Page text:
The European Commission plans to create an EU authority to fight money laundering, along with new legislation to strengthen anti-money laundering and countering terrorism financing (AML/CFT) rules.

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The overall aim is to improve detection of suspicious transactions and activities, and close loopholes used by criminals to launder illicit proceeds or finance terrorist activities through the financial system. 

According to Brussels the new Anti-Money Laundering Authority (Amla) will transform AML/CFT supervision in the 27-member bloc by being the central body coordinating national authorities to ensure the private sector correctly and consistently applies EU rules. 

In particular, Amla will:

  • establish a single integrated system of AML/CFT supervision across the EU, based on common supervisory methods and convergence of high supervisory standards;
  • directly supervise some of the riskiest financial institutions which operate in some member states or require immediate action to address imminent risks;
  • monitor and coordinate national supervisors responsible for other financial entities, as well as coordinate supervisors of non-financial entities; and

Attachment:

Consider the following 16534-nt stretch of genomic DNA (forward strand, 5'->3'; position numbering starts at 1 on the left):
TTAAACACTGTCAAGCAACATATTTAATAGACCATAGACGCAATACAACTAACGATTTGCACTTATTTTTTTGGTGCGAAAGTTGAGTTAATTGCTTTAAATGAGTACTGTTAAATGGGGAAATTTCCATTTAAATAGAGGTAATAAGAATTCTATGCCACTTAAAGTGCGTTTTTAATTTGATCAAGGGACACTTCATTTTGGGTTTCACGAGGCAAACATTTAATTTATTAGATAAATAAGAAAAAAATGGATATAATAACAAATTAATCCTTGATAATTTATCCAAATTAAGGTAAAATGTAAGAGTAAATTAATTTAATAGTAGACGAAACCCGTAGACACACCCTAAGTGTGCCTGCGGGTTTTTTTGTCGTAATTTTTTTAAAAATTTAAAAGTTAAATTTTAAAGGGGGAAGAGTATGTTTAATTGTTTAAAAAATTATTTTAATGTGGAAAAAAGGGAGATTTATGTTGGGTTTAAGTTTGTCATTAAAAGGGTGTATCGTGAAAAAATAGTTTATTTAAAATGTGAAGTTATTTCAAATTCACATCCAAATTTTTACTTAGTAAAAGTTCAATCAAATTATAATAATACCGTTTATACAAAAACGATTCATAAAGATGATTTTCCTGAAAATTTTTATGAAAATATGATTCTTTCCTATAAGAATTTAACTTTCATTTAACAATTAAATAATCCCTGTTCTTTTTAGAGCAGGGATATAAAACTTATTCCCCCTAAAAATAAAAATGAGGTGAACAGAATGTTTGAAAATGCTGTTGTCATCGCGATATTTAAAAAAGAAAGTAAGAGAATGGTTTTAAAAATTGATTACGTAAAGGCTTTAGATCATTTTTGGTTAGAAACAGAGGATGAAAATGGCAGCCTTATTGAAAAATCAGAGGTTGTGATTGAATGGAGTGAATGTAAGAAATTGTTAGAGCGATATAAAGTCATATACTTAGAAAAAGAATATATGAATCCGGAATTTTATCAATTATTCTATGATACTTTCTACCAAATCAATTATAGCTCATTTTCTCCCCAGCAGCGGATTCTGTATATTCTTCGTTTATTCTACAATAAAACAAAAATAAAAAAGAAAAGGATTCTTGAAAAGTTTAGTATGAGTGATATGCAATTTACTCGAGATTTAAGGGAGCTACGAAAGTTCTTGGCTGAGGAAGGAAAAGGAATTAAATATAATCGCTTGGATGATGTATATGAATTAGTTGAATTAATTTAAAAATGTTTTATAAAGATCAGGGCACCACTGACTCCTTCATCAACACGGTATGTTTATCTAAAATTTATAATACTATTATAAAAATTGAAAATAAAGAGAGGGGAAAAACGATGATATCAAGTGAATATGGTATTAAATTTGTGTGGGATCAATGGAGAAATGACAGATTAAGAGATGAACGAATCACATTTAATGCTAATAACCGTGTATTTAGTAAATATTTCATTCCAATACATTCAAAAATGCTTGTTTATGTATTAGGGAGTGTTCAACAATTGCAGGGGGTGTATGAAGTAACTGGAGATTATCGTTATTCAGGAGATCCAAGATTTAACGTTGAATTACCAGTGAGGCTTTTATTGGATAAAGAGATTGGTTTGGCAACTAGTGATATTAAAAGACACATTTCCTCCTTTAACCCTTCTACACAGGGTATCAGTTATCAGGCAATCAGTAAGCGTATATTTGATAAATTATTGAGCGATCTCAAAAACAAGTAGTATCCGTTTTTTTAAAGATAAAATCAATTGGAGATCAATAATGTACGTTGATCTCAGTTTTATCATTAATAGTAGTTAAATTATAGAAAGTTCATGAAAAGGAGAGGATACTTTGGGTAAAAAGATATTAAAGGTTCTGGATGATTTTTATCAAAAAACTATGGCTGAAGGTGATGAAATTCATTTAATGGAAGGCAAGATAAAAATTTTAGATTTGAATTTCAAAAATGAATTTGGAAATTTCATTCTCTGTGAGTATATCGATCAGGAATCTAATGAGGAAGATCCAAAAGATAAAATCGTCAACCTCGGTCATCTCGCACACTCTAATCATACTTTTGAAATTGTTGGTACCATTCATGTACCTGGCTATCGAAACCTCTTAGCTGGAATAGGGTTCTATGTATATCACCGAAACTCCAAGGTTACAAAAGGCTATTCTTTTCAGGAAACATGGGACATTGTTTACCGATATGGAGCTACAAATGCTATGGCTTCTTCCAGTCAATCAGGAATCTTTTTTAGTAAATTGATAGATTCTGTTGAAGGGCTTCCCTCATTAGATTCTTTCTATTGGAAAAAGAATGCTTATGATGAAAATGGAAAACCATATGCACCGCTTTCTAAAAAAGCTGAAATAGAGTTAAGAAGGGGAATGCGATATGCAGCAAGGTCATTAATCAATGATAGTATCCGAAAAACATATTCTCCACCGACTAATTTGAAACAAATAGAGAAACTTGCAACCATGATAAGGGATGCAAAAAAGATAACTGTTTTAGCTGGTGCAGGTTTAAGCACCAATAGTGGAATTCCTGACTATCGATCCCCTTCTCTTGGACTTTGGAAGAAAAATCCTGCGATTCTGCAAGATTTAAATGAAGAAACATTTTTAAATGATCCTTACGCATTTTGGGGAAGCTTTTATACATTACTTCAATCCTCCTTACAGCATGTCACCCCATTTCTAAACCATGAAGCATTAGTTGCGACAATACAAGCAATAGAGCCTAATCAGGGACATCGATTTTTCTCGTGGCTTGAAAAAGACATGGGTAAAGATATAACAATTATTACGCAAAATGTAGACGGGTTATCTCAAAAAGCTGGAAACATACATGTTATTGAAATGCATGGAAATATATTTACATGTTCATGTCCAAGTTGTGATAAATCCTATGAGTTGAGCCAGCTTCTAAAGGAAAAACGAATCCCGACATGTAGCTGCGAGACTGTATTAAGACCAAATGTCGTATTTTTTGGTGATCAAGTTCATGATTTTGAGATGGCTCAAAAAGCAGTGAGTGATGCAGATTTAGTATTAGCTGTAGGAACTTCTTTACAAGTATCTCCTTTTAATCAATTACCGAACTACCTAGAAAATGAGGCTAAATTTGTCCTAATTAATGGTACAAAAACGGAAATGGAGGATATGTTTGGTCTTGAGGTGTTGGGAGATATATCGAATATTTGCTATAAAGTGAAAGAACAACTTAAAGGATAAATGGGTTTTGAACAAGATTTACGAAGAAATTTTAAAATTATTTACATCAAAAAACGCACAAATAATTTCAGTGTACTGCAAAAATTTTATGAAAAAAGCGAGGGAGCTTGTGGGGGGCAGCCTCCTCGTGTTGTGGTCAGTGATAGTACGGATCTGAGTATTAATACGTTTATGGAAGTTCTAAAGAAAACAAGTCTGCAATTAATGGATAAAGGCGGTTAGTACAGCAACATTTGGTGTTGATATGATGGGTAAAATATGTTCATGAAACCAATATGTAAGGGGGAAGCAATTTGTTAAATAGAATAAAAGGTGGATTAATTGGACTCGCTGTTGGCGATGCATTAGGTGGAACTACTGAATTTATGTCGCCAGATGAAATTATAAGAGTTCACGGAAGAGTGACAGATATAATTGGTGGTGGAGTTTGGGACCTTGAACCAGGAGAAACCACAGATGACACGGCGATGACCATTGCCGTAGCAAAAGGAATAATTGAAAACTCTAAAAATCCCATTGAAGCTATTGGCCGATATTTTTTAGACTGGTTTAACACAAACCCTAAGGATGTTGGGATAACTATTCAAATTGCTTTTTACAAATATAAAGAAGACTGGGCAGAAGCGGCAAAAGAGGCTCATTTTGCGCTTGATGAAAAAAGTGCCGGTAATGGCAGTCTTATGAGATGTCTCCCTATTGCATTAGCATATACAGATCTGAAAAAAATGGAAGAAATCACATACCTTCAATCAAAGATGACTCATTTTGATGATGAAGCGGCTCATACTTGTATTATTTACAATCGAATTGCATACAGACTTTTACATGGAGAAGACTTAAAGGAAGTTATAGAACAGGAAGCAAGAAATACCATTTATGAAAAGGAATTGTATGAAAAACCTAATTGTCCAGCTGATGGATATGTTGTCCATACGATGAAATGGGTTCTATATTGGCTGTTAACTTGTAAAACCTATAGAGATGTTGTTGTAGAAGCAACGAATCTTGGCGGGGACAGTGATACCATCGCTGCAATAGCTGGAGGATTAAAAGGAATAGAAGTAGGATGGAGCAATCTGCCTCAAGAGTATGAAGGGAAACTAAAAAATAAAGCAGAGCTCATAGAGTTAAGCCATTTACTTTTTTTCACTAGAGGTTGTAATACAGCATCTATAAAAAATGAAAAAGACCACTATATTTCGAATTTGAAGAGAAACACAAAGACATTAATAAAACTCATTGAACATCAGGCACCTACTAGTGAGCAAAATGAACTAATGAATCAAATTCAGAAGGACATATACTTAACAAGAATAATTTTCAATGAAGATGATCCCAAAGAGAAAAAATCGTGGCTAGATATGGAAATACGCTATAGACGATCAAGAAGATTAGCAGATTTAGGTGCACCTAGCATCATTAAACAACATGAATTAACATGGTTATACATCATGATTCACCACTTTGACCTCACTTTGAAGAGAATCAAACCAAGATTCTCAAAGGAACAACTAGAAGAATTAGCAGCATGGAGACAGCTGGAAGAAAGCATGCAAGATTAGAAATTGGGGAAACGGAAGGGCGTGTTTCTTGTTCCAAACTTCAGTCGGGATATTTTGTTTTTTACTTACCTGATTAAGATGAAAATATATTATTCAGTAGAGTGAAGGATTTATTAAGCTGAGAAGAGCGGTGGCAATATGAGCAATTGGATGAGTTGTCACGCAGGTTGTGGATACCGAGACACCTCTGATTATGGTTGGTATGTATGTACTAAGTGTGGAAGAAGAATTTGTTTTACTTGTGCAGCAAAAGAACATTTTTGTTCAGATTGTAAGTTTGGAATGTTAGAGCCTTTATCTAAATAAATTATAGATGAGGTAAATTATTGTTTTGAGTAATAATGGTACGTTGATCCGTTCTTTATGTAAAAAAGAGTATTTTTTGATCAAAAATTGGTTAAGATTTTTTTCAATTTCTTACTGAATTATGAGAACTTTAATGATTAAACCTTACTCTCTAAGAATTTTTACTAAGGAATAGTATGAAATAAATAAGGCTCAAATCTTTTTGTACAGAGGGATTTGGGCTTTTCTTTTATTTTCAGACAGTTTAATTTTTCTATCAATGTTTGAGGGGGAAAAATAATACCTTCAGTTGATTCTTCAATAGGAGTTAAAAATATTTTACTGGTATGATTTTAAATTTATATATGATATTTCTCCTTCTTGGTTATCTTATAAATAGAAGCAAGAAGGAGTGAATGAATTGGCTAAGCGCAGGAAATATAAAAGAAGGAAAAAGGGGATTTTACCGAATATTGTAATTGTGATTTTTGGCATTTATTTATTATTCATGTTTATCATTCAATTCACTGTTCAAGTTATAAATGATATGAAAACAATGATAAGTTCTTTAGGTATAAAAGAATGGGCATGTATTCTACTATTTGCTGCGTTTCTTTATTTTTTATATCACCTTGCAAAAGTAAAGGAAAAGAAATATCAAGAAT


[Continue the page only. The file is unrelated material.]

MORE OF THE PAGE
• enhance cooperation among national financial intelligence units (FIUs), enabling improved joint analysis to better detect illicit cross-border financial flows and make financial intelligence a key source for law enforcement agencies.

“Every fresh money laundering scandal is one scandal too many – and a wake-up call that our work to close the gaps in our financial system is not yet done,” said Valdis Dombrovskis, an executive vice-president at the Commission.

“We have made huge strides in recent years and our EU AML rules are now among the toughest in the world. But they now need to be applied consistently and closely supervised to make sure they really bite.”

Mairead McGuinness, commissioner responsible for financial services, financial stability and capital markets, added: “Money laundering poses a clear and present threat to citizens, democratic institutions, and the financial system. The scale of the problem cannot be underestimated and the loopholes that criminals can exploit need to be closed.”

The legislative proposals are:

  • a regulation establishing a new EU AML/CFT authority;
  • an AML/CFT regulation with applicable rules, including in the areas of customer due diligence and beneficial ownership;
  • a new directive transposing rules on national supervisors, FIUs and other matters into member states’ national law; and 
  • revision of the 2015 Regulation on Transfers of Funds to trace transfers of crypto-assets.

The EC is also proposing limiting cash payments to a maximum of €10,000 across the EU to reduce the chances for criminals to launder money. Where existing national limits are below that figure, they can stay in place, the Commission said.